Over 900 inmates escaped in past 10 years

More than 900 criminals have absconded from prisons in the last 10 years — and almost 60 of them remain at large.

Among those are two who escaped in 2004 and are yet to be recaptured.

The figures were released by Justice Minister Alan Shatter in response to a parliamentary question.

Of the 902 prisoners who escaped between 2004 and 2013, more than 500 escaped in the years between 2007 and 2010.

In 2007 alone, 136 prisoners managed to abscond. Of the 133 who escaped in 2009, 16 have never been caught.

Mr Shatter said prisoners usually return voluntarily, are rearrested by gardaí or are recommitted by the courts.

“Gardaí are informed when prisoners abscond and have the power to detain, arrest, and return such persons to prison,” he said.

“Experience has shown that the vast majority of offenders who abscond return or are returned to custody to complete their sentences within a short time frame.”

He also pointed out that he is chairing a project team set up by the director general of the Irish Prison Service to examine ways of tackling “the issue of unlawfully at large prisoners”.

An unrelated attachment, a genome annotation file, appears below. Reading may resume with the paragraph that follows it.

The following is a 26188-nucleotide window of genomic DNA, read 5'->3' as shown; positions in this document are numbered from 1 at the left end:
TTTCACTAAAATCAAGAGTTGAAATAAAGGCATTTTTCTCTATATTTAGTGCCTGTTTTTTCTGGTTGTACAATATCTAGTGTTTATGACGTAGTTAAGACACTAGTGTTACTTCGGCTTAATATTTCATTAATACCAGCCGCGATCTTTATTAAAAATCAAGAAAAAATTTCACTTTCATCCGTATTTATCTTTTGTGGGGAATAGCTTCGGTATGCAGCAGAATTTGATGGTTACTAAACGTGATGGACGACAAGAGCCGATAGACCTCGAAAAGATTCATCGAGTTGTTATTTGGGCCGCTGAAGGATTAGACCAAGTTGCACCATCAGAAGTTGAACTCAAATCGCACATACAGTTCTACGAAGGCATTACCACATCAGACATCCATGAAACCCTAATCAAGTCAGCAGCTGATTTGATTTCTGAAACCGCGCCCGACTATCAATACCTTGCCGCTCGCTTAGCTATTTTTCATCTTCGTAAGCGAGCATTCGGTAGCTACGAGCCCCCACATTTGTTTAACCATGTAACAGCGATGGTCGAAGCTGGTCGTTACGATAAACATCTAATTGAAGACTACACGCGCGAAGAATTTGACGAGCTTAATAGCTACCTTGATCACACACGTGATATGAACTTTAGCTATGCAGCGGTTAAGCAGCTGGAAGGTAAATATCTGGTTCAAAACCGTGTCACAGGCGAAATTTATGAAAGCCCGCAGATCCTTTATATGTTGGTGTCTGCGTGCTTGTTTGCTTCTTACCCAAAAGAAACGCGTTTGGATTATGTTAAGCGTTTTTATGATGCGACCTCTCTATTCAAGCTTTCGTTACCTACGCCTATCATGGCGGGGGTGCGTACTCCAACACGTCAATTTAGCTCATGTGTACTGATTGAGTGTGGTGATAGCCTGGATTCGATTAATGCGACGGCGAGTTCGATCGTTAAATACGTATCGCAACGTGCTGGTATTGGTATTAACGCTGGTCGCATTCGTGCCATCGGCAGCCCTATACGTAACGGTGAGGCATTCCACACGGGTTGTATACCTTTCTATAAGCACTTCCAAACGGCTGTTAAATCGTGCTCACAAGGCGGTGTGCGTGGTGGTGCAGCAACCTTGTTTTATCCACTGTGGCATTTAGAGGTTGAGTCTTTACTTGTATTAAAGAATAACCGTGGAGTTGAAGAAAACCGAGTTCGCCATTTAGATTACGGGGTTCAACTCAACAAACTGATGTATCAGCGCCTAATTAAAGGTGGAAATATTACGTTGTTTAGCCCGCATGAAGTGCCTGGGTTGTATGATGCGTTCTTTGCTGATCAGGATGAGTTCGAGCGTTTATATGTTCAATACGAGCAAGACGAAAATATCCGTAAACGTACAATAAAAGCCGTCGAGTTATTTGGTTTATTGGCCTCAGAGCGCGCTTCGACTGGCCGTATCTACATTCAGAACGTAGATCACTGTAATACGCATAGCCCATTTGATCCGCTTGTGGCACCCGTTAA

“The work undertaken by the project team, along with the close co-operation of gardaí and the Department of Social Protection has recently led to the recapture of four prisoners, one of whom had absconded in 2002.”

Mr Shatter’s colleague Bernard Durkan said the system appeared to have “tightened” in recent years — to date in 2013, there have been only 15 escapes and all but three are back behind bars.

However, he added: “The figures do show there was a huge exodus in 2007-2010. It certainly should not have been possible for that number to have escaped.”

In relation to that spike, a Prison Service spokesman pointed out that there had been a significant increase in prison intake in those years, leading to overcrowding and a resultant increase in the number of prisoners being sent to open centres — from where the majority of prisoners abscond.

He said there had since been a change in sentence management policy, with a screening of prisoners to ensure the most appropriate prisoners were sent to those centres.

The spokesman said those prisoners are given greater responsibility to ensure they obey the rules — in return they are given a greater degree of freedom, for example longer visiting times with their families.

That culture, he said, had contributed to the decrease in the level of absconding in recent years.

Details were not given of the offences which each of the at-large people had been imprisoned for prior to their escape, though it is understood they included drugs offences.


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